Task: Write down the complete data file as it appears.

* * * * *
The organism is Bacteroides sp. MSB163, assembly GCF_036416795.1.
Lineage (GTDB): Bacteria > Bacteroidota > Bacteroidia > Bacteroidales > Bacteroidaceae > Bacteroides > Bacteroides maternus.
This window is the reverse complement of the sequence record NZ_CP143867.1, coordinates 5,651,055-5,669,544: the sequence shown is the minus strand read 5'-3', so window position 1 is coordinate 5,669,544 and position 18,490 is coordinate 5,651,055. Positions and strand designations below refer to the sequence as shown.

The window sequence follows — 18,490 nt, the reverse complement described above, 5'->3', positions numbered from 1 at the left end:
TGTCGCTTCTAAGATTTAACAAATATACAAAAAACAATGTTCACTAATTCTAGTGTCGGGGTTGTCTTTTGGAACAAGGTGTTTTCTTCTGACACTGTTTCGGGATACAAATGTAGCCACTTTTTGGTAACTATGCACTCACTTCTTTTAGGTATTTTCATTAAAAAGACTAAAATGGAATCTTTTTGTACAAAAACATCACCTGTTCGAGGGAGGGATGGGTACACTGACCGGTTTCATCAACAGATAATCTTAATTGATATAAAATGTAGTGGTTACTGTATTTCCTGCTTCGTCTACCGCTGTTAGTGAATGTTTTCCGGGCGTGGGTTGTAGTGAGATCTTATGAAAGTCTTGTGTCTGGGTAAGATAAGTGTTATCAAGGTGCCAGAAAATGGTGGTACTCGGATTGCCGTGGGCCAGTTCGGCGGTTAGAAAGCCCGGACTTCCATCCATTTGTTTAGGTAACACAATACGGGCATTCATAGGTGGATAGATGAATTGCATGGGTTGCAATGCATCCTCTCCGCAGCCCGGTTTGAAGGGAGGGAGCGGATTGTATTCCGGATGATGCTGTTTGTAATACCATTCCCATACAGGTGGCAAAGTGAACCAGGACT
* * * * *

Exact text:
The organism is Bacteroides sp. MSB163, assembly GCF_036416795.1.
Lineage (GTDB): Bacteria > Bacteroidota > Bacteroidia > Bacteroidales > Bacteroidaceae > Bacteroides > Bacteroides maternus.
This window is the reverse complement of the sequence record NZ_CP143867.1, coordinates 5,651,055-5,669,544: the sequence shown is the minus strand read 5'-3', so window position 1 is coordinate 5,669,544 and position 18,490 is coordinate 5,651,055. Positions and strand designations below refer to the sequence as shown.

The window sequence follows — 18,490 nt, the reverse complement described above, 5'->3', positions numbered from 1 at the left end:
TGTCGCTTCTAAGATTTAACAAATATACAAAAAACAATGTTCACTAATTCTAGTGTCGGGGTTGTCTTTTGGAACAAGGTGTTTTCTTCTGACACTGTTTCGGGATACAAATGTAGCCACTTTTTGGTAACTATGCACTCACTTCTTTTAGGTATTTTCATTAAAAAGACTAAAATGGAATCTTTTTGTACAAAAACATCACCTGTTCGAGGGAGGGATGGGTACACTGACCGGTTTCATCAACAGATAATCTTAATTGATATAAAATGTAGTGGTTACTGTATTTCCTGCTTCGTCTACCGCTGTTAGTGAATGTTTTCCGGGCGTGGGTTGTAGTGAGATCTTATGAAAGTCTTGTGTCTGGGTAAGATAAGTGTTATCAAGGTGCCAGAAAATGGTGGTACTCGGATTGCCGTGGGCCAGTTCGGCGGTTAGAAAGCCCGGACTTCCATCCATTTGTTTAGGTAACACAATACGGGCATTCATAGGTGGATAGATGAATTGCATGGGTTGCAATGCATCCTCTCCGCAGCCCGGTTTGAAGGGAGGGAGCGGATTGTATTCCGGATGATGCTGTTTGTAATACCATTCCCATACAGGTGGCAAAGTGAACCAGGACT